COLUMBIA — Local film director Brian Maurer thinks Missouri is a great location for a Midwest film studio.
"You have river flats, lakes, plains, lowlands, farms, metro areas and small towns — everything except mountaintops," Maurer said. "You have four seasons. You have two international airports and a regional airport nearby. You don't have to go anywhere else because everything you need is right here.”
A trailer for the "The Pardoners" can be seen on vimeo.
Maurer wants to remind Columbia residents that in spite of the economic downturn and budget cuts that resulted in the closing of the Missouri Film Office in June, the local filmmaking community is alive and active, and it's not going anywhere.
“There’s a group of people who are trying to make sure that film doesn’t die here in Missouri,” Maurer said. “We’re still all here. We’re still doing our thing.”
His current "thing" is a modern day retelling of Geoffrey Chaucer's "The Canterbury Tales," called "The Pardoners," which Maurer describes as a "three-way free-for-all."
The 17-minute short film focuses on three criminals who are secretly plotting to kill off their partners to avoid sharing a large sum of money, Maurer said.
At 11 a.m. Sept. 17, the Ragtag Cinema will host a free screening of "The Pardoners", followed by a question-and-answer session with the cast and crew.
The short film is designed to whet viewers’ appetites and pique their interest in the larger project, an hour-long pilot for a television show.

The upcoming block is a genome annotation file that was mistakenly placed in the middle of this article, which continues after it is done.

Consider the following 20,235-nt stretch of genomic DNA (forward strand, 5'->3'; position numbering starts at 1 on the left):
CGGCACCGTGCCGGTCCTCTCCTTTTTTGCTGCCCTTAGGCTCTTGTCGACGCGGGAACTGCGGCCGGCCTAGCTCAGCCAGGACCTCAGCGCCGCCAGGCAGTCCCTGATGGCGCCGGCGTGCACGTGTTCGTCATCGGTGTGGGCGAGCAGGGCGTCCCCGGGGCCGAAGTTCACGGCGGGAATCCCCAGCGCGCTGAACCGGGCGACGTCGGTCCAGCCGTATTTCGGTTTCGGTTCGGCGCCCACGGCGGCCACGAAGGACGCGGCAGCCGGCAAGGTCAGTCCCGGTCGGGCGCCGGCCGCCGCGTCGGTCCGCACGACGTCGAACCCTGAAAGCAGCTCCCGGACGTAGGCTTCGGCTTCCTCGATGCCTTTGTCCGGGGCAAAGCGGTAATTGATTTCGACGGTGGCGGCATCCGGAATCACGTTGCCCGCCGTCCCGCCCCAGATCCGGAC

“People like a good mystery,” Maurer said. “We hope that what it shows will entice people to want to know more. When it’s all put together, it’s a much bigger story.”
Maurer also hopes that people in the community will take part in the show’s production.
The free screening at the Ragtag Cinema is part of a month-long fundraiser aimed at raising $4,500 needed to complete six 10-minute segments that will be combined to form the pilot episode, Maurer said. The segments will initially be aired online, then combined to form the full-length pilot for public viewing, he said.
Maurer’s production company plans to pour the money raised back into the community. They will use local vendors to provide rental equipment, catering services, props, costumes and the cast and crews for the pilot, he said.
They also will highlight area businesses and locations in filming the pilot episode, including the Broadway Diner and Cosmo Self Storage, he said.
“When we’re supported by the public, the community benefits,” Maurer said. “We want people to understand what we’re doing. We’d like them to be a part of it, to take ownership of it.”
Cast member Steven Buehler, who plays one of the criminals in “The Pardoners,” said using local talent provides a “constant foundation of people to work and grow with, as well as opportunities to find experience” in the industry.
He also said he thinks Missouri has all the elements necessary to make it a viable location for the film industry and sees working on films such as "The Pardoners" as part of making that come to pass.
“Instead of making all of us move to LA or New York, we can grow and make Missouri a heavyweight contender in the film community,” Buehler said.
If the $4,500 fundraising goal is met by noon Sept. 30, production will begin in October, Maurer said. He hopes to have a public viewing of the completed 60-minute pilot in the spring of 2012.
For more information on the project or fundraiser, go to burntbridgefilms.com.